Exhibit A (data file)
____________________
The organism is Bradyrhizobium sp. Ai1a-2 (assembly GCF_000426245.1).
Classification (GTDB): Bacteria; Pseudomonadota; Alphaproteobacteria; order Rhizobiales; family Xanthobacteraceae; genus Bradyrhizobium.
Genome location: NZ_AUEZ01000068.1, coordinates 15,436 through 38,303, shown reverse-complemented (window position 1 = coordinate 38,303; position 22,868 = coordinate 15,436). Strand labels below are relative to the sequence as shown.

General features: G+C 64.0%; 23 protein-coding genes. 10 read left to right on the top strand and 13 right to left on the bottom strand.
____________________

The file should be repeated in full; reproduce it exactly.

The organism is Bradyrhizobium sp. Ai1a-2 (assembly GCF_000426245.1).
Classification (GTDB): Bacteria; Pseudomonadota; Alphaproteobacteria; order Rhizobiales; family Xanthobacteraceae; genus Bradyrhizobium.
Genome location: NZ_AUEZ01000068.1, coordinates 15,436 through 38,303, shown reverse-complemented (window position 1 = coordinate 38,303; position 22,868 = coordinate 15,436). Strand labels below are relative to the sequence as shown.

General features: G+C 64.0%; 23 protein-coding genes. 10 read left to right on the top strand and 13 right to left on the bottom strand.